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Getting Started

  1. Get familiar with our materials and website.

  2. Plan your first meeting.

    • Consider recruiting some friends to help out!

    • Pick a location that's central and easy to reach. 

      • Contact the location to ensure there will be enough room for your group.

      • You might think about a local library, which often allow groups to use meeting rooms for free. Or consider a local coffee shop or restaurant.

    • Pick a time during which most people will likely be able to attend (typically in the evenings or on the weekend).

    • You might think about planning your meeting in some way that reduces any pressure (for instance, Nicole in Portland invited Mobilizers to a meet and greet at a local pastry shop).

    • Consider having attendees read our key documents, or maybe you'd like to center your first few meetings around our crisis reading group syllabus.
  3. Draft an email blast announcing your meeting and send to

    • It's best to invite people to your very first meeting, as opposed to, say, inviting them to a call to discuss planning your first meeting. 

    • Something short and sweet will do (see this link, for example). 

    • Nicole will then send out your email to everyone in our system within 50 miles of you! We'll also post on our website and Facebook.

  4. Recruit locally.

    • Print out flyers from our materials page (or make your own and share!).

    • Promote your first meeting through your own networks.

    • Consider creating a Meetup in your area. (It costs a bit, but TCM Denver has had a lot of success with it!)

  5. Hold your first meeting.

    • It's usually a good idea to have your next event set up already (at least tentatively) so that you can promote it at your first meeting. That way, you'll be able to keep 'em coming back!

    • Here's a sample agenda:

      • Introductions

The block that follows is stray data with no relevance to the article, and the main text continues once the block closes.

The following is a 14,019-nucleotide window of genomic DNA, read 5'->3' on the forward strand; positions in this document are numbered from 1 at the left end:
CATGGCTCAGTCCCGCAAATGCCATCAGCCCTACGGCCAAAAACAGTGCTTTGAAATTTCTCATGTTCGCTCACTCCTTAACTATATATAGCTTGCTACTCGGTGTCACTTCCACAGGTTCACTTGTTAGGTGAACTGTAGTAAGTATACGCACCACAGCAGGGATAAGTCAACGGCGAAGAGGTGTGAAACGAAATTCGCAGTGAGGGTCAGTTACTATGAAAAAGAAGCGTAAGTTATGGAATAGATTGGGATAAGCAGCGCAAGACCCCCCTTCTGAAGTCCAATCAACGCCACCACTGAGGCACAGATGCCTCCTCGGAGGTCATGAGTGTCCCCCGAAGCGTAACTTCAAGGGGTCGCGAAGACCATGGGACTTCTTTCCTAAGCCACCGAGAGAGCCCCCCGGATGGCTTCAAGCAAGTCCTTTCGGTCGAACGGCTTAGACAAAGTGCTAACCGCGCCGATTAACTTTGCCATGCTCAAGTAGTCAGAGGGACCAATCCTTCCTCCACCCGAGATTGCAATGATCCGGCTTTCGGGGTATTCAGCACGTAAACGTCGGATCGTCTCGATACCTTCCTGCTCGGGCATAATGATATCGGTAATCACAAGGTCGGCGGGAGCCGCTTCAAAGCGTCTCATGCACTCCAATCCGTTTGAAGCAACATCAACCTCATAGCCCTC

• Name

        • Tell us about why you're here–what's your climate awakening story?

        • Give us two words to describe why you're fighting

      • Key Climate Mobilization Concepts

        • climate truth

        • emergency mode

        • WWII-scale climate mobilization

      • Our Work 

        • Maximize active public support

          • Outreach, education, and coalition-building ("inception")

          • Nonviolent direct action (awakening)

        • Our social movement strategy will be released in February 2017!

  6. Follow-up with attendees!

    • Be sure you have your attendees' phone numbers and email addresses! 

    • Phone call follow-ups often reap the most reward.


  1. What do local groups do?

    Local groups work to garner active public support for the WWII-scale climate mobilization we need. They do this through what we call "inception" work, that is, educating and influencing groups to adopt our platform. They also do this through nonviolent direct action, which serves to awaken the public to the climate emergency. We'll be releasing our social movement strategy very soon and beginning a training program on the strategy in February (here's a link to our first session!).

  2. What my local group's relationship to The Climate Mobilization (TCM, our 501(c)(4)) or Climate Mobilization Project (CMP, our 501(c)(3))?

    Local groups are considered separate entities. 

  3. Can we get funding from TCM or CMP?

    We'd love to help out but we're just not able to offer any financial resources at this time. We hope to support local groups in other ways, such as by providing materials, media support, website support, or coaching from our central team.

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